PESHAWAR: Speakers at a seminar here called for investment in menstrual hygiene management saying it will help many girls return to secondary schools in the province.

They said the lack of access to proper education and resources often forced schoolgirls to stay home during periods and thus, adversely affecting their education.

The speakers said keeping girls in school was not only important for their own health and development but it was also imperative for the success of the entire community.

Blue Veins, a local NGO working to reduce dropout of schoolgirls and advocating better budgetary allocations for girls education, organised the seminar here the other day, which was attended by journalists and bloggers, mostly students.

The participants called for the safety of schoolgirls, better allocation of funds for women’s education, and legislation to bind people to send their daughters to school.

A speaker said when a girl finished secondary school, she was less likely to be married, faced domestic abuse, and suffered long-term health complications.

“Educated girls are more likely to have fewer, healthier children, who are in turn more likely to get an education and pull themselves out of poverty,” he said.

Coordinator of Blue Veins Qamar Nasim said Khyber Pakhtunkhwa was the only province, which spent more than 20 per cent of the total budget, which was the highest in Pakistan.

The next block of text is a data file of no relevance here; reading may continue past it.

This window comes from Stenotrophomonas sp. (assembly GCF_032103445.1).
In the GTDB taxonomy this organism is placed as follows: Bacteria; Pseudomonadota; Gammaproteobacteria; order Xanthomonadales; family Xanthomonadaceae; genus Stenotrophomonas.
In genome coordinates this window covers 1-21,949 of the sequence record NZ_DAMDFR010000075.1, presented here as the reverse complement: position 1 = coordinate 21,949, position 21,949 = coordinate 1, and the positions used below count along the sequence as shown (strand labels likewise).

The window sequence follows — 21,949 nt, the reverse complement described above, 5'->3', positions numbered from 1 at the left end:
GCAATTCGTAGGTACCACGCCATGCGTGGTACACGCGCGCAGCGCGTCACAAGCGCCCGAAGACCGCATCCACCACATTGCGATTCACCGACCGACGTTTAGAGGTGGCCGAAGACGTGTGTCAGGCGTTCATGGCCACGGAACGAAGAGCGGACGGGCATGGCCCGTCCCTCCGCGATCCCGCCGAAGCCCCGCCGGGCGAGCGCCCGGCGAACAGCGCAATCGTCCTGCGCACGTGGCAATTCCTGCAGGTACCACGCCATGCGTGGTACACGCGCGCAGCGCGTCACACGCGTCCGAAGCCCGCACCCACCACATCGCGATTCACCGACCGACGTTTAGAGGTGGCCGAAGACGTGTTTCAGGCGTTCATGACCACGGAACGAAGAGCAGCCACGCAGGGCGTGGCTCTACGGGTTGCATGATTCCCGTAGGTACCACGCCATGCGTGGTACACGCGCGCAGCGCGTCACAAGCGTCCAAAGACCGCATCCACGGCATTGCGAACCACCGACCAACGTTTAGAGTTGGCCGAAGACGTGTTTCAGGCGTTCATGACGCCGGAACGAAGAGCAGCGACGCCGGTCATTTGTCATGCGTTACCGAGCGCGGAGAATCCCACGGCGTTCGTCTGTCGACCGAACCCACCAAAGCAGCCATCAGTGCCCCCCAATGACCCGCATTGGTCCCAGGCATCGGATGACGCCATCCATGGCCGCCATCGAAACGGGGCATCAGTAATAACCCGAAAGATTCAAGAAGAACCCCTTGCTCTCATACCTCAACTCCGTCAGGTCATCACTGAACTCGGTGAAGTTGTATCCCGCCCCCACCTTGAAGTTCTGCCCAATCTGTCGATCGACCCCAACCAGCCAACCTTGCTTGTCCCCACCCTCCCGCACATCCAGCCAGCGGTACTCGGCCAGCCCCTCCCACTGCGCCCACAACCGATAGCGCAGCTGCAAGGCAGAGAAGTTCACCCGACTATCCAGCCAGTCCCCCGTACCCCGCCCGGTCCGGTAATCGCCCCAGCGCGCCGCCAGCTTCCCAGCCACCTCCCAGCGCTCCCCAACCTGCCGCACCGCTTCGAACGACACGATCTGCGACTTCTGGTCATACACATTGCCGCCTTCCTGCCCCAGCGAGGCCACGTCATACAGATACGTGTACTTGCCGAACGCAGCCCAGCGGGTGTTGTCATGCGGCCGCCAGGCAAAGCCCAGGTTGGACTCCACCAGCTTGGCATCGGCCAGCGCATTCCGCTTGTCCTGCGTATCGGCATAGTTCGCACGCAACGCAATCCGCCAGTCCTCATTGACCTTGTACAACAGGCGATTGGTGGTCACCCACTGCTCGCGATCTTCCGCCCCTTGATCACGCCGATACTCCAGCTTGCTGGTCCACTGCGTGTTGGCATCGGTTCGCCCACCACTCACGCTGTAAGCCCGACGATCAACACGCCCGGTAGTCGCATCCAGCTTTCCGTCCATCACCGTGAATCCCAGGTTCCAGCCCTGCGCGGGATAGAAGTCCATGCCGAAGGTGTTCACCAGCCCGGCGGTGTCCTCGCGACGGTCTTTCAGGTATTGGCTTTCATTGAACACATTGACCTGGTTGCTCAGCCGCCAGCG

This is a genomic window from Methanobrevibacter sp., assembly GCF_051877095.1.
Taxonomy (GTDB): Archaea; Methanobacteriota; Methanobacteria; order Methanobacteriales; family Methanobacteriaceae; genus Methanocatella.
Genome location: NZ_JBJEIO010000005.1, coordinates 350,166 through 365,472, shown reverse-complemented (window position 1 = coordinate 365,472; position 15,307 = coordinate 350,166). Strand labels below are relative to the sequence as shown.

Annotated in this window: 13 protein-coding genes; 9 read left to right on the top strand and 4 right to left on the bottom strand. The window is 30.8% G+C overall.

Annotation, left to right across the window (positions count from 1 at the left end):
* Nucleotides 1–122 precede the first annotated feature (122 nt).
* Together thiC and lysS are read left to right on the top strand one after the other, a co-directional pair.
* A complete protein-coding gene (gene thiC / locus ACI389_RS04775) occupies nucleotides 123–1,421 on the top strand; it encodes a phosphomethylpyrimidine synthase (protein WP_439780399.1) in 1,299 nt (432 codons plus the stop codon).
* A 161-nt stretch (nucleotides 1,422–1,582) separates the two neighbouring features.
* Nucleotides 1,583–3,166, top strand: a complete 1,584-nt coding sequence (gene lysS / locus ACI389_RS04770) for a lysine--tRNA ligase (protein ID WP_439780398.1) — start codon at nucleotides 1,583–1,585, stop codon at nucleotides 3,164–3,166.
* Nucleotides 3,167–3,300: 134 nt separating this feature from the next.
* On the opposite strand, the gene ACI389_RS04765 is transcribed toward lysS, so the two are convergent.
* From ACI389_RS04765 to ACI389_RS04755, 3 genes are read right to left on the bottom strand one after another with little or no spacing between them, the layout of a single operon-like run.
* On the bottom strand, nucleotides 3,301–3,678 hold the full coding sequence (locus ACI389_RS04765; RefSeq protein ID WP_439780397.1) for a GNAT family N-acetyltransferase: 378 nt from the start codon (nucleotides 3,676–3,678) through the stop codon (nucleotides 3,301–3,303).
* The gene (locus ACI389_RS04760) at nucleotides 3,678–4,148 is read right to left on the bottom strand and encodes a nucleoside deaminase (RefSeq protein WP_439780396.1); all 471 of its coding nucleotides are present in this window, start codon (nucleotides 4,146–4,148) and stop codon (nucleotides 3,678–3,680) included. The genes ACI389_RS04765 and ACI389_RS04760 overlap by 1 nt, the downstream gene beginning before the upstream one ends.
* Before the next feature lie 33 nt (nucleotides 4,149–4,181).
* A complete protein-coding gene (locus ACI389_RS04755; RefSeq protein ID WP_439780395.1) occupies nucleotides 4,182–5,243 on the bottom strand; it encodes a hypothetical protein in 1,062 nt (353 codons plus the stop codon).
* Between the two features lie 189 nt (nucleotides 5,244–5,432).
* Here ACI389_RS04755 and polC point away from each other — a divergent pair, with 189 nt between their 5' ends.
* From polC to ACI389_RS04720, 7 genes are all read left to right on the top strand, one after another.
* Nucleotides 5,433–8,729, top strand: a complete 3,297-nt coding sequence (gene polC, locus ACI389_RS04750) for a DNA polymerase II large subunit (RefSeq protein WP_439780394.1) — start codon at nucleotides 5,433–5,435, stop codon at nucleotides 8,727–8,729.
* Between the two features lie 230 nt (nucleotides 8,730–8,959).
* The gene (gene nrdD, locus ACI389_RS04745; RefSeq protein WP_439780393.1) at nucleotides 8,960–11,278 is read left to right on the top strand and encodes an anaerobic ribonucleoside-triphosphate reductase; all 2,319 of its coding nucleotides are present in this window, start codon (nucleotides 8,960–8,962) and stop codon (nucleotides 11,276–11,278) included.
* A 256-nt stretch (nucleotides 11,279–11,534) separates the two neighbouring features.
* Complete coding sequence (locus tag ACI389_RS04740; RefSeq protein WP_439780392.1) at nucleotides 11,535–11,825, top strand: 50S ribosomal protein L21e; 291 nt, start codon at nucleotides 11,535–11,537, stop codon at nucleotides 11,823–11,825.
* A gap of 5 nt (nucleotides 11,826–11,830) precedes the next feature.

“We are trying our level best to ensure the passage of the law from the provincial assembly to make the girls’ education compulsory.

“Girls tend to miss school six days a month on average due to the inability to manage their menstruation on campus. This eventually contributes towards girls dropping out on reaching puberty and thus, critically undermining their potential as individuals and future workers,” he said.

Mr Naseem demanded that the government end 12 per cent tax on women’s hygiene products.

“Investing in menstrual hygiene management can help get girls back in secondary school in Khyber Pakhtunkhwa but feminine hygiene products remain out of reach for the vast majority of poor girls and women, with millions in impoverished rural areas using other unhygienic methods instead.

The lack of proper menstrual hygiene and sanitation is linked to girls dropping out of school and lower productivity in social spaces,” he said.

Education rights activist Zeenat Muhib said girls should not feel ashamed of their healthy, normal development.

She said absence from classrooms during menstruation deprived girls of quality education.

Published in Dawn, May 25th, 2019